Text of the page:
I Just Purchased a used Ruger 10/22 Carbine.  I also got a Tasco 4x40mm Silver Antler scope.  I like the gun for the most part.  I like its wide grip and that it doesn,t weigh much.  I don't like the hard trigger pull.  Also If I put 10 In the clip The 2nd one James Every time.  I thought it would help if I cleaned the action but that didn't work.  I still haven't figured it out. 

You have all permission to this info. I purchased the standard model carbine in the stainless, added a stainless folding stock by butler creek, a vented hand guard for the barrel, and butler creek 25 round clips. I've shot 2500 rounds with my Ruger, with no jams ever, and I've used some old, waxed, bad ammo. I prefer CCI mini mags for my Ruger. As far as the heat goes when shooting, get a vent guard, it's a life saver. Butler creek has been my brand of choice for all my options, me and my buddies have stuck with them for years. It's almost discouraging to hear some of these bad stories about jams and mis-groupings, me and a friend flew 1500 rounds in 45 minutes and never had a problem with either. However with a folding stock it's not exactly a tack driver either. Have fun, and remember function first, looks last! -AC Brown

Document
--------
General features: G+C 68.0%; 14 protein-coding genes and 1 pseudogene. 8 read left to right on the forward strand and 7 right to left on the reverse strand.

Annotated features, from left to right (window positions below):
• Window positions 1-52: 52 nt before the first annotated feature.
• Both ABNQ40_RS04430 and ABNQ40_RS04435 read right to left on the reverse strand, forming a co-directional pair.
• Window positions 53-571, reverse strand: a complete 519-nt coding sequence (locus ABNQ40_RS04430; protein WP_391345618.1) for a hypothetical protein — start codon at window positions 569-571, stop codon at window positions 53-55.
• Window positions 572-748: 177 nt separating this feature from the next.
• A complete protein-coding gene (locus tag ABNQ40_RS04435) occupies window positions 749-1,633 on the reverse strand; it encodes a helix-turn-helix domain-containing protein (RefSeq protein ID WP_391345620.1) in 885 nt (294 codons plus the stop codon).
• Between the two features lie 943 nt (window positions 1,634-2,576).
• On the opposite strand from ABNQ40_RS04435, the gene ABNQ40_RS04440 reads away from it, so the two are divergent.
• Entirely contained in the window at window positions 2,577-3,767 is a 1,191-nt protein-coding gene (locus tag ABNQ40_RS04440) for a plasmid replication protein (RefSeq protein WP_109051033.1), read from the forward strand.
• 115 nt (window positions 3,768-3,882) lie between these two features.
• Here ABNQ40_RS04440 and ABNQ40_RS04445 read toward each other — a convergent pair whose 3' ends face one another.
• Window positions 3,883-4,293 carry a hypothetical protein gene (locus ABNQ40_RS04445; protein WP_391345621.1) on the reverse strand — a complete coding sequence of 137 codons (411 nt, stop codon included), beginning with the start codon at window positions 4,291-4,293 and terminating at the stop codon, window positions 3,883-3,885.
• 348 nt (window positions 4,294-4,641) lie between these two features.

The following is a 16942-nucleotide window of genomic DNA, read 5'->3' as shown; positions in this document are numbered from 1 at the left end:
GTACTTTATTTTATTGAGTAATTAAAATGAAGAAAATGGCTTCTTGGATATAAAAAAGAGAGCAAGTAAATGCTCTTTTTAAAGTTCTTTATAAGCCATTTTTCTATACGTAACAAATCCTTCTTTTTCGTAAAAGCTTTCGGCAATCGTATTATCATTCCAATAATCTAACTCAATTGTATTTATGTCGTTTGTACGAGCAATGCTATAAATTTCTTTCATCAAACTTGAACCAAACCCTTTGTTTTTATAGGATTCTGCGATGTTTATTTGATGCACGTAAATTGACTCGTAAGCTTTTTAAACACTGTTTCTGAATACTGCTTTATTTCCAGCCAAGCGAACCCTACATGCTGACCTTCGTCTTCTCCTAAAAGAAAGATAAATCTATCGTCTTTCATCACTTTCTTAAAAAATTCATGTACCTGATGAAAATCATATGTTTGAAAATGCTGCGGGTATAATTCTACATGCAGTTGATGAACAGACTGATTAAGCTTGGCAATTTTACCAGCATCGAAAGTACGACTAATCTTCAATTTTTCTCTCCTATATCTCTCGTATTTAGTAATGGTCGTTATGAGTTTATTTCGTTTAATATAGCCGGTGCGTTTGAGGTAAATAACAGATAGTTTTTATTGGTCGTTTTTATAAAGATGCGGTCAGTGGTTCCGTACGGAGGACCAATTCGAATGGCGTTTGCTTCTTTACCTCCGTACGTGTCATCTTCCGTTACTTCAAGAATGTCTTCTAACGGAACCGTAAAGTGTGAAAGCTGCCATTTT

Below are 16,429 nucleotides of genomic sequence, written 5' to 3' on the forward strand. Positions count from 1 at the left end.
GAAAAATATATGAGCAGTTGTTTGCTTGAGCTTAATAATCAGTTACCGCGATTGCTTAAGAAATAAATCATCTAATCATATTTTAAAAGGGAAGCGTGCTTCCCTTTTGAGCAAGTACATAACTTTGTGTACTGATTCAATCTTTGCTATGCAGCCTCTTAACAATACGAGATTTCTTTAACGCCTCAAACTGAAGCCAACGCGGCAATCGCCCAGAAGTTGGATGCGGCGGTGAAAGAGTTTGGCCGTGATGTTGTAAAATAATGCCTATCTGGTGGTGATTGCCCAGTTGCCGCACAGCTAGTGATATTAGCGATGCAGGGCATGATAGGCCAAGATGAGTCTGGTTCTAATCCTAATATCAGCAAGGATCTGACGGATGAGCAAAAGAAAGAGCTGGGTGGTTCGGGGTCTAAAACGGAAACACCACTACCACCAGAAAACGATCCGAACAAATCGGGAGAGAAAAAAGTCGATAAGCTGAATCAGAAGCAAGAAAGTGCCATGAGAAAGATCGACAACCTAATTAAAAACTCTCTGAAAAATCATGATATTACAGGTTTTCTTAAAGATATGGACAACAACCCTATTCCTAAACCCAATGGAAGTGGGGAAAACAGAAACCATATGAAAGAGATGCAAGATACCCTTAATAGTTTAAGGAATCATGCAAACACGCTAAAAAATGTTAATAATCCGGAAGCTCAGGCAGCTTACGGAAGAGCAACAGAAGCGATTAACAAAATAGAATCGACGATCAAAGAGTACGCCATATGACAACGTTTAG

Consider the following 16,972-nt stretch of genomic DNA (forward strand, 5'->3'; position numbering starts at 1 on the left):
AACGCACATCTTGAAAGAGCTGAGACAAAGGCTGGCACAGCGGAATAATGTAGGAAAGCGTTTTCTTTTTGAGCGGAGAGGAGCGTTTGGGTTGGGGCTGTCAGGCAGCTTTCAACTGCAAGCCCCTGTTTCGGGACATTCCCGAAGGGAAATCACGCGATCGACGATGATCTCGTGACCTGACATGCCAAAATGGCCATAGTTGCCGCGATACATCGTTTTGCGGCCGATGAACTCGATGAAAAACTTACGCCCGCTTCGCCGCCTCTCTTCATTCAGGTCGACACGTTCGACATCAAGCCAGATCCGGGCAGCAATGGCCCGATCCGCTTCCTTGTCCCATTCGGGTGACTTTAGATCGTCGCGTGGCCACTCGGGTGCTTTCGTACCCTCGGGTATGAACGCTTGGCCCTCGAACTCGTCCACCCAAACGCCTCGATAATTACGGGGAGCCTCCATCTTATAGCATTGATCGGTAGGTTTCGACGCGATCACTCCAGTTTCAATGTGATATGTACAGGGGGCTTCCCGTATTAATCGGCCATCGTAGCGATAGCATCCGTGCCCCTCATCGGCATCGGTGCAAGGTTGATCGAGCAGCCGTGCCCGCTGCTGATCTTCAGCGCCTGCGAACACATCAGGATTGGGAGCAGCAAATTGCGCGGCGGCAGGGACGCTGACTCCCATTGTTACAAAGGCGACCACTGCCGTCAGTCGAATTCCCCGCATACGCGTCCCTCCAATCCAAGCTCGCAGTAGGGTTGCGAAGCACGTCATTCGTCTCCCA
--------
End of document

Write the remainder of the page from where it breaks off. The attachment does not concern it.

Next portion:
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I recently acquired a 1022 too and it's become my favorite plinker. I bought the stainless international carbine model. Soon replaced the wooden stock w/ a folding synthetic stock (manufacturer unknown) mostly because the low profile of the intrnational model made it difficult to sight when wearing glasse. Also wanted a longer pull.

Bought a Simmons scope which I'm very happy with. It's a 4X35, cost about $65.00. Mounted it w/ raised mounts which allow sighting w/ open sights if desired. 

Only 1 real complaint about the 1022: came from the factory w/ a very high trigger pull. I checked it- it was nearly 9 pounds. Had a new trigger
installed w/ 2.5 # pull. Gives much smoother action.


I actually have a Sabatti (Italian import) that is identical to a Ruger 10/22, but with a bull barrel.  It was ~$100 cheaper than the Ruger and shoots sub MOA at 100 meters; I love the gun, but I've never seen any others, as the gun shop I bought it from had to spec